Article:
Ivor Montagu (screenplay) ...
Mary Hayley Bell  (additional dialogue)



Genre: Action / Adventure / Drama (more)

Plot Summary: The true story of the British explorer Robert Falcon Scott and his ill-fated expedition to try to be the first man to discover the South Pole - only to find that the murderously cold weather and a rival team of Norwegian explorers conspire against him.

User Rating: *******  6.9/10 (195 votes) 



Cast (in credits order) verified as complete

John Mills


Capt. Robert Falcon Scott

Diana Churchill


Kathleen Scott

Harold Warrender


Dr. E.A. Wilson

Anne Firth


Oriana Wilson

Derek Bond


Capt. L.E.G. Oates

Reginald Beckwith


Lt. H.R. 'Birdie' Bowers

James Robertson Justice


Petty Off. Edgar 'Taff' Evans

Kenneth More


Lt. E.G.G. 'Teddy' Evans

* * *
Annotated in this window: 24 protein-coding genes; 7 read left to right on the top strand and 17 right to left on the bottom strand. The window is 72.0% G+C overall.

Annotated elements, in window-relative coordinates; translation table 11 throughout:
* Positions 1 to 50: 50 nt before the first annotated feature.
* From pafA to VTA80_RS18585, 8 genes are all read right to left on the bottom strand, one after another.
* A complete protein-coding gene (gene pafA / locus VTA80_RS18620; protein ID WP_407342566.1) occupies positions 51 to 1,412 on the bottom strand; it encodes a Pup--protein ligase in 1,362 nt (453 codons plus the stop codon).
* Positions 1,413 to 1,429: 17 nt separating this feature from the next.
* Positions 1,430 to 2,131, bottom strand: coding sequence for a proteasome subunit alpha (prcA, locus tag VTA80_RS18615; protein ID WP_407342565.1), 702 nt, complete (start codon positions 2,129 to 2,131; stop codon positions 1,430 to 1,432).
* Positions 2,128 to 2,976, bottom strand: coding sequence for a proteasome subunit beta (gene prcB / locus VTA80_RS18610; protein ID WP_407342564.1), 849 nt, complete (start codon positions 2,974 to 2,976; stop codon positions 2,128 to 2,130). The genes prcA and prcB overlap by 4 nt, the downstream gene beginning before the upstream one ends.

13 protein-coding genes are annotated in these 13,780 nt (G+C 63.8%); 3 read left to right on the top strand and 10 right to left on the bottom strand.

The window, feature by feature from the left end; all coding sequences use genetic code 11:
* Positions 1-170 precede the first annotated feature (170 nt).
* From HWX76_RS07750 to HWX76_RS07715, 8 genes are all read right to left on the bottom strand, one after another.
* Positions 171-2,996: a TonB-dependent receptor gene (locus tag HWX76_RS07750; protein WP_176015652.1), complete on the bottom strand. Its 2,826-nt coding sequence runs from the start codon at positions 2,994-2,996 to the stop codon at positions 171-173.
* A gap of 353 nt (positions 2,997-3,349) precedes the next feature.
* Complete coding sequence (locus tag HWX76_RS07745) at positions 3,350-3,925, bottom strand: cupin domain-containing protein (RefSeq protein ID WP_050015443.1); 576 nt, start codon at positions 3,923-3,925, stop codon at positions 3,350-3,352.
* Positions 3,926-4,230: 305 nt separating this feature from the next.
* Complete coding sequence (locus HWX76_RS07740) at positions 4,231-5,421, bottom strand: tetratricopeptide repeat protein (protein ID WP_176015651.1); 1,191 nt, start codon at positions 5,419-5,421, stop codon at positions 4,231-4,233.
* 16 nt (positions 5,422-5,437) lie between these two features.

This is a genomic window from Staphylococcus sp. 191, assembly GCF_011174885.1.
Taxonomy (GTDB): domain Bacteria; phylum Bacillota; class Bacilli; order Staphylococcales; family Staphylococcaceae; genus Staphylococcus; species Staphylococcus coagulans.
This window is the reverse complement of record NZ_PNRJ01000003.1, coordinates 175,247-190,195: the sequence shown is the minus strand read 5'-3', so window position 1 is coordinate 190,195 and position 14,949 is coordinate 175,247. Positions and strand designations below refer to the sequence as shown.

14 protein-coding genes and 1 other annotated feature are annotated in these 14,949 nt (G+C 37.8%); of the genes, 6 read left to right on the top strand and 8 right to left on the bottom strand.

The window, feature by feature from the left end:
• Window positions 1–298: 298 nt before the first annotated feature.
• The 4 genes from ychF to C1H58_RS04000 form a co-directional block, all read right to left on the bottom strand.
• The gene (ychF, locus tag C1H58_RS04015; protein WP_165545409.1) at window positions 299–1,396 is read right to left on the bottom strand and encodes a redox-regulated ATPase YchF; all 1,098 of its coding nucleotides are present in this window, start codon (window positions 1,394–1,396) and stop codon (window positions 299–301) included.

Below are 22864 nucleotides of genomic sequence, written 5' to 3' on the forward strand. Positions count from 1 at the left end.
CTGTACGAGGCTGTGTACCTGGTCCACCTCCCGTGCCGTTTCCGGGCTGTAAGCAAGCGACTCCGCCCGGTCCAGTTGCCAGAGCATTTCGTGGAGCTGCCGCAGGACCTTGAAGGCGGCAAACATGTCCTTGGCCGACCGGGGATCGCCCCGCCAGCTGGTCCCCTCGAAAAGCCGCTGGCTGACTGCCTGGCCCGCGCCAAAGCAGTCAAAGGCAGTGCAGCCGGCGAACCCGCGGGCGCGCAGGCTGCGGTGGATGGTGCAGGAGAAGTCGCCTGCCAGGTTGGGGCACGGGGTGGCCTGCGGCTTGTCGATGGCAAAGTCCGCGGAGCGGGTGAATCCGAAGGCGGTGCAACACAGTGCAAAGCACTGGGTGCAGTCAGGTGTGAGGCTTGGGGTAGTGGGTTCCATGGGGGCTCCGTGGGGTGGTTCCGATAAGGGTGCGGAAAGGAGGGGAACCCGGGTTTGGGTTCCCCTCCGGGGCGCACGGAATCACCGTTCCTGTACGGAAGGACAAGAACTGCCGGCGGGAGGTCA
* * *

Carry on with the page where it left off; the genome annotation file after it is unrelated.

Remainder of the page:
Norman Williams


Chief Stoker W. Lashly, R.N.

John Gregson


Petty Off. T. Crean

James McKechnie


Lt. E.L. Arkinson

Barry Letts


Apsley Cherry-Gerrard

Dennis Vance


Charles S. Wright

Larry Burns


Petty Off. P. Keohane, RN

Edward Lisak



Melville Crawford


Cecil Meares

Christopher Lee


Bernard Day

John Owers


F.J. Hooper

Bruce Seton


Lt. H. Pennell

Clive Morton


Herbert Ponting

Sam Kydd


Leading Stoker E. McKenzie, R.N.

Mary Merrett


Helen Field

Percy Walsh


Chairman of meeting

Noel Howlett


Questioner #1

Philip Stainton


Questioner #2

Desmond Roberts


Admiralty official

Dandy Nichols



David Lines


Telegraph boy




MPAA: Rated PG for mild thematic elements and brief language.

Runtime: 111 min
Country: UK
Language: English
Color: Color (Technicolor)
Sound Mix: Mono (RCA Sound System)
Certification: USA:PG / Finland:S / Sweden:Btl / UK:U

Trivia: Ralph Vaughan Williams later transformed the score into his seventh symphony, the "Sinfonia Antarctica." (more)


Capt. L.E.G. Oates: I'm just going outside; I may be away some time.
[As he leaves tent for certain death]


[At the South Pole.]
Captain Scott: Great God! this is an awful place.

Awards: Nominated for BAFTA Film Award.